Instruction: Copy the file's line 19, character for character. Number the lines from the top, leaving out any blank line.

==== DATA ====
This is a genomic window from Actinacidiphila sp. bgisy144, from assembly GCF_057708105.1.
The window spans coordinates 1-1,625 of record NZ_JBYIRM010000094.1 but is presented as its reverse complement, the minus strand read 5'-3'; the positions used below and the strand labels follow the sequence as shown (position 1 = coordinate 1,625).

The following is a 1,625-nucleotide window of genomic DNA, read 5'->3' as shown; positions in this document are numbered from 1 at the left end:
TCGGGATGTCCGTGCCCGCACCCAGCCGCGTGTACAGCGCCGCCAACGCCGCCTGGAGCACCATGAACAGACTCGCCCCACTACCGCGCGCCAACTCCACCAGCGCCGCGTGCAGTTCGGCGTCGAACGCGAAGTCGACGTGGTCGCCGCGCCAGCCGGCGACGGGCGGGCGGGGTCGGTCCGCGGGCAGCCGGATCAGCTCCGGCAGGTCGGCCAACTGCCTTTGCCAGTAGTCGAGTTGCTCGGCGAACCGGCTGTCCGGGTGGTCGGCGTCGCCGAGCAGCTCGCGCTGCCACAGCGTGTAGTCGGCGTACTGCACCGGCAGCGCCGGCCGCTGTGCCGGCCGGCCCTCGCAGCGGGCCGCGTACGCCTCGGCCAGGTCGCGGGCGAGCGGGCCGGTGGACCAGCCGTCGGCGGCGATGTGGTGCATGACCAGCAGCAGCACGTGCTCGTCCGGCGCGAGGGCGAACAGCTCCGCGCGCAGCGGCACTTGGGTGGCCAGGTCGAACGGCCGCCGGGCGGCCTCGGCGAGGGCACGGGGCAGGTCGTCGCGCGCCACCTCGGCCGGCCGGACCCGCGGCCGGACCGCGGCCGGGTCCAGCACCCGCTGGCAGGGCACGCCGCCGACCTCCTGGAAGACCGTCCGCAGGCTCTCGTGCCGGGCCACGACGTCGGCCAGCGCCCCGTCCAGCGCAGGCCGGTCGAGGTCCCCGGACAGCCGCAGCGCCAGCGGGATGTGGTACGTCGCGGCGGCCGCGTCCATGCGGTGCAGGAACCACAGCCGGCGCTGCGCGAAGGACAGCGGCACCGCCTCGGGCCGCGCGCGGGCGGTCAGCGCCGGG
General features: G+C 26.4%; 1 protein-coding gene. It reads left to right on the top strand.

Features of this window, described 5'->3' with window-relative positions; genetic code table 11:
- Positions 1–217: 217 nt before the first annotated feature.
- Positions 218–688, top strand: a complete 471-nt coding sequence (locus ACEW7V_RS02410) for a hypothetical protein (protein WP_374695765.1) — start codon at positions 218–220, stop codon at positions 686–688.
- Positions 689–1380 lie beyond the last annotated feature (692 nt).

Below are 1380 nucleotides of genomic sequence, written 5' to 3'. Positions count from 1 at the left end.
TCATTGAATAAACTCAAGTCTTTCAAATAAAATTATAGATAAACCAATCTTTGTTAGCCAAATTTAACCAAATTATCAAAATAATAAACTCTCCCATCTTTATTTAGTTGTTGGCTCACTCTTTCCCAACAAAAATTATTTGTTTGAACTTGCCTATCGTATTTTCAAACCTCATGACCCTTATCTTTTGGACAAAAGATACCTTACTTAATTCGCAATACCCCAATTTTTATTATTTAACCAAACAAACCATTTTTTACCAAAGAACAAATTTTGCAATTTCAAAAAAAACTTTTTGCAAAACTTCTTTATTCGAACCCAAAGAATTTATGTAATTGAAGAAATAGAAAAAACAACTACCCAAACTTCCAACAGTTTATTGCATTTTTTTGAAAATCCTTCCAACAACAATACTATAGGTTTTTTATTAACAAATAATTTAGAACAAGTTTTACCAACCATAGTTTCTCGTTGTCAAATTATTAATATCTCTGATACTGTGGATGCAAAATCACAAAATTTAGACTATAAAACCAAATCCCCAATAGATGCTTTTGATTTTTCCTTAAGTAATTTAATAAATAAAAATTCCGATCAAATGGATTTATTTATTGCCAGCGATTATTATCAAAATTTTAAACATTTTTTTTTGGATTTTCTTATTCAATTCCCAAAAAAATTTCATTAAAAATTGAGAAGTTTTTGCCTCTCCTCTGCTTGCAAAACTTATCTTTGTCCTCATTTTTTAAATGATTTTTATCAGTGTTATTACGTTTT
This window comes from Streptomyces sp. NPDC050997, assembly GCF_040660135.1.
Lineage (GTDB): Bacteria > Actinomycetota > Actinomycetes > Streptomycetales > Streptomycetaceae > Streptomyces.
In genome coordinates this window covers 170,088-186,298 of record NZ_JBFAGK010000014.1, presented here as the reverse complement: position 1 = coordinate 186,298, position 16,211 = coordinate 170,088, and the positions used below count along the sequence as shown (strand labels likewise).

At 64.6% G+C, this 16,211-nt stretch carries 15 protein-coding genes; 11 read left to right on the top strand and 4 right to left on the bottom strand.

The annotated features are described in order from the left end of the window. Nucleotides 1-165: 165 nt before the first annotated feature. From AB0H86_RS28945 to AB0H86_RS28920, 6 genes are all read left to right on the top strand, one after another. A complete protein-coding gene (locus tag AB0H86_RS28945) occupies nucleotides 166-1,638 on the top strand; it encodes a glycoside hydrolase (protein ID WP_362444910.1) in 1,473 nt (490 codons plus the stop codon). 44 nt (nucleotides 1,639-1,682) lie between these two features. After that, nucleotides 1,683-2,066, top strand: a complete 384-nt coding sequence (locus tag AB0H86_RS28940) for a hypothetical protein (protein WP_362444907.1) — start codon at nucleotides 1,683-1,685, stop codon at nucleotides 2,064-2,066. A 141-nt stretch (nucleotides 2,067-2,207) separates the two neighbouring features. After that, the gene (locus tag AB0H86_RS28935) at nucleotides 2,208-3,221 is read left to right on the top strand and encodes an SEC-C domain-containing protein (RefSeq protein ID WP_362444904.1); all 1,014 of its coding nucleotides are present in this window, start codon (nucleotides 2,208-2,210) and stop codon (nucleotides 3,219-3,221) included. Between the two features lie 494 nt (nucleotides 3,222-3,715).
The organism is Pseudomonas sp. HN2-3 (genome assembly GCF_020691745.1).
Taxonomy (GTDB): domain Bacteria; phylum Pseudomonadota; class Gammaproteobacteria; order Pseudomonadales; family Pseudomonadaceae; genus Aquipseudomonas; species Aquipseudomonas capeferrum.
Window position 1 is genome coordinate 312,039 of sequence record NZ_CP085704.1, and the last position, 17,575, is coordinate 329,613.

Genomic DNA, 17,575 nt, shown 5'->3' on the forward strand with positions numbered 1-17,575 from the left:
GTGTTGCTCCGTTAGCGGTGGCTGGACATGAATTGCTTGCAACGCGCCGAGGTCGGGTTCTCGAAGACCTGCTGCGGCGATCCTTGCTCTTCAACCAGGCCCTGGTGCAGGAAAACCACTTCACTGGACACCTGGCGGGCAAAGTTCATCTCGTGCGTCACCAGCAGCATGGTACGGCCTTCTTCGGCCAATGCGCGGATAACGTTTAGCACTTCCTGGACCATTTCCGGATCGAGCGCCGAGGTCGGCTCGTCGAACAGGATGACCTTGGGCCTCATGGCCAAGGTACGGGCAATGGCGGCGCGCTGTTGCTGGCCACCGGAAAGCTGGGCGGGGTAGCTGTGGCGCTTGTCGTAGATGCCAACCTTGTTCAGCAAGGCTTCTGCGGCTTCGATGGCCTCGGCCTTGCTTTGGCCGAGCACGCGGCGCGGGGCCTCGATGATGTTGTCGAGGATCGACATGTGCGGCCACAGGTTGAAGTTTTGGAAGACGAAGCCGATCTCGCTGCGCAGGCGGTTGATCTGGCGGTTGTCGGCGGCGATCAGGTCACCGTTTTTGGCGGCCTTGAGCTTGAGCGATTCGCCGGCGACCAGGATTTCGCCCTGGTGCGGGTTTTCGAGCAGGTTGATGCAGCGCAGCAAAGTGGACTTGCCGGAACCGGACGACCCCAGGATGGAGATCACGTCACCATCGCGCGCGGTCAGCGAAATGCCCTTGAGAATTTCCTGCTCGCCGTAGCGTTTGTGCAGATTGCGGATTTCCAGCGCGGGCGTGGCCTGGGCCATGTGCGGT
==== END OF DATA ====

Window position 1 is genome coordinate 312,039 of sequence record NZ_CP085704.1, and the last position, 17,575, is coordinate 329,613.